Book Of The Week – AMAZING SPIDER-MAN #672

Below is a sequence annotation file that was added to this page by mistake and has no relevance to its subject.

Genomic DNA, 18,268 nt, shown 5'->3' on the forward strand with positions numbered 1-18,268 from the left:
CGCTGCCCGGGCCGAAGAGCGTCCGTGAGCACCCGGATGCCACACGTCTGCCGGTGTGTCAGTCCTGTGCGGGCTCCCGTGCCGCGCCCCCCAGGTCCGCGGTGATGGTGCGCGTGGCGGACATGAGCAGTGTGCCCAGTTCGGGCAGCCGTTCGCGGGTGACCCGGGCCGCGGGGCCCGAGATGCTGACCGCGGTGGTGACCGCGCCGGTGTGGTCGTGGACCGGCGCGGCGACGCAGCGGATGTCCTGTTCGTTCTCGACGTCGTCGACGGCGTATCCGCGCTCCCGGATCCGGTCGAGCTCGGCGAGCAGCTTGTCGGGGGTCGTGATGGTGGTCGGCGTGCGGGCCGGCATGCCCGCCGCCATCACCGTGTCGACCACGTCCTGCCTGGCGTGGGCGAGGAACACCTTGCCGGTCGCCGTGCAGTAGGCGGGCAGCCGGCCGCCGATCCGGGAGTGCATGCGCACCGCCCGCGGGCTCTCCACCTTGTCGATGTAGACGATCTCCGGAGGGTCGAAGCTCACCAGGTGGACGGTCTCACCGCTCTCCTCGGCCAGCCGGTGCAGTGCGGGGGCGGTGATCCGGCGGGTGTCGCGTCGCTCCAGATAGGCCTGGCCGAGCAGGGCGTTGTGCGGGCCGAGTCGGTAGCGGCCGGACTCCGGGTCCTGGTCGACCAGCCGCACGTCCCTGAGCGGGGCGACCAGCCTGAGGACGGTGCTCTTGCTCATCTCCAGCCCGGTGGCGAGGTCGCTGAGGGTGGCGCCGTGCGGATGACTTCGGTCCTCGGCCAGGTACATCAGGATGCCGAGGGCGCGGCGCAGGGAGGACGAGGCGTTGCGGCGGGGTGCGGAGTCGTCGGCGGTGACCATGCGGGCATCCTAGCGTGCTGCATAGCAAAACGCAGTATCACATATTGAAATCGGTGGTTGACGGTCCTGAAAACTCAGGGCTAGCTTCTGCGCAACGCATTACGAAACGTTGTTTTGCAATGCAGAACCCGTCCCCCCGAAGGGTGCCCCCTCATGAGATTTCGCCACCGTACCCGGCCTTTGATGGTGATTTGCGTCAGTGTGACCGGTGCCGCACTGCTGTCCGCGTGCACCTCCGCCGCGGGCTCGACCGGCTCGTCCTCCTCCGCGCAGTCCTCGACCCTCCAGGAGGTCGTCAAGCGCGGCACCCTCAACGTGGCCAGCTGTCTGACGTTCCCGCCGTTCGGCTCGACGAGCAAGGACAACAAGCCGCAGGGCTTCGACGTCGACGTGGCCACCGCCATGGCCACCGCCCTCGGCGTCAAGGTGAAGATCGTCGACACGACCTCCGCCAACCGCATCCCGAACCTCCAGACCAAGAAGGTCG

With a heaping pile of comics this week, choosing this week’s top pick wasn’t easy by any stretch of the imagination. In fact, in a smaller week with a lesser story, either DAREDEVIL #5 or AVENGERS ACADEMY #20 would have taken that top spot of the heap. But in the end, AMAZING SPIDER-MAN #672 wins out for one critical reason – it is the anti-FEAR ITSELF. What does that mean? This issue “officially” wraps up the SPIDER-ISLAND crossover event, although technically there is an epilogue issue up in November. It was very much a crossover event, “minor” or not; it crossed over into several ongoing series (VENOM, BLACK PANTHER, HERC) as well as spawning four one-shot’s and three spare mini-series. It featured an over-the-top crisis, a finale involving a giant monster, and dozens of cameo appearances by no end of superheroes, from the Avengers to the FF to the Immortal Weapons to the X-Men to Firestar. Certain chapters did seem to devolve into massive group brawls and sheer chaos on the page. However, unlike FEAR ITSELF, writer Dan Slott manages to pull it all together into something that many crossover events fail to become; a story. It has critical characters; it has a clear beginning, middle, and end; it has clear foreshadowing; it even mingled a lot of drama and suspense with some humor and one-liners. Even some of the tie-in’s were “important”, yet the core ASM arc recaps all the essential bits. Dan Slott manages to weave together long term and recent continuity within this title and others to make it all work in a tapestry of awesome. While there are a few hiccups, SPIDER-ISLAND has delivered in a way that no other “event” has from Marvel since THANOS IMPERATIVE ended. Even the scene on the cover technically occurs within!